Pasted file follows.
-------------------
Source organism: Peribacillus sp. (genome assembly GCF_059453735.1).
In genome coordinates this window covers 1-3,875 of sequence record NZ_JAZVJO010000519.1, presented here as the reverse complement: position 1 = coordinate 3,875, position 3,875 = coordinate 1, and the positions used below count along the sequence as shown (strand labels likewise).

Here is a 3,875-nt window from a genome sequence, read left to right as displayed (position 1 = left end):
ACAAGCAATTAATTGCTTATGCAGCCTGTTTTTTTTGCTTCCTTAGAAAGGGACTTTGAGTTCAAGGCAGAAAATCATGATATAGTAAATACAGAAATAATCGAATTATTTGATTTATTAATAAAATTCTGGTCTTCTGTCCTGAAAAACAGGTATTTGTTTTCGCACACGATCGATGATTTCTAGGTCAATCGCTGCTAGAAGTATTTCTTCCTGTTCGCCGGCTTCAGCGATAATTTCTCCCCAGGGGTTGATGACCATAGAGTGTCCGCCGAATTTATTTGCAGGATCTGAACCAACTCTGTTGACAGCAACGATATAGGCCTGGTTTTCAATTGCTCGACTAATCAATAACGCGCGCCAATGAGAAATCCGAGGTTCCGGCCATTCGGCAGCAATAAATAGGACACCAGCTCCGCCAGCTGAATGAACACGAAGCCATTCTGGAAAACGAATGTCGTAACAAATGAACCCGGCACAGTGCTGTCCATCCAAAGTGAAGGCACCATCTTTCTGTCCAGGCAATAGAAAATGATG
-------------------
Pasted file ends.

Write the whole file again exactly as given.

Source organism: Peribacillus sp. (genome assembly GCF_059453735.1).
In genome coordinates this window covers 1-3,875 of sequence record NZ_JAZVJO010000519.1, presented here as the reverse complement: position 1 = coordinate 3,875, position 3,875 = coordinate 1, and the positions used below count along the sequence as shown (strand labels likewise).

Here is a 3,875-nt window from a genome sequence, read left to right as displayed (position 1 = left end):
ACAAGCAATTAATTGCTTATGCAGCCTGTTTTTTTTGCTTCCTTAGAAAGGGACTTTGAGTTCAAGGCAGAAAATCATGATATAGTAAATACAGAAATAATCGAATTATTTGATTTATTAATAAAATTCTGGTCTTCTGTCCTGAAAAACAGGTATTTGTTTTCGCACACGATCGATGATTTCTAGGTCAATCGCTGCTAGAAGTATTTCTTCCTGTTCGCCGGCTTCAGCGATAATTTCTCCCCAGGGGTTGATGACCATAGAGTGTCCGCCGAATTTATTTGCAGGATCTGAACCAACTCTGTTGACAGCAACGATATAGGCCTGGTTTTCAATTGCTCGACTAATCAATAACGCGCGCCAATGAGAAATCCGAGGTTCCGGCCATTCGGCAGCAATAAATAGGACACCAGCTCCGCCAGCTGAATGAACACGAAGCCATTCTGGAAAACGAATGTCGTAACAAATGAACCCGGCACAGTGCTGTCCATCCAAAGTGAAGGCACCATCTTTCTGTCCAGGCAATAGAAAATGATG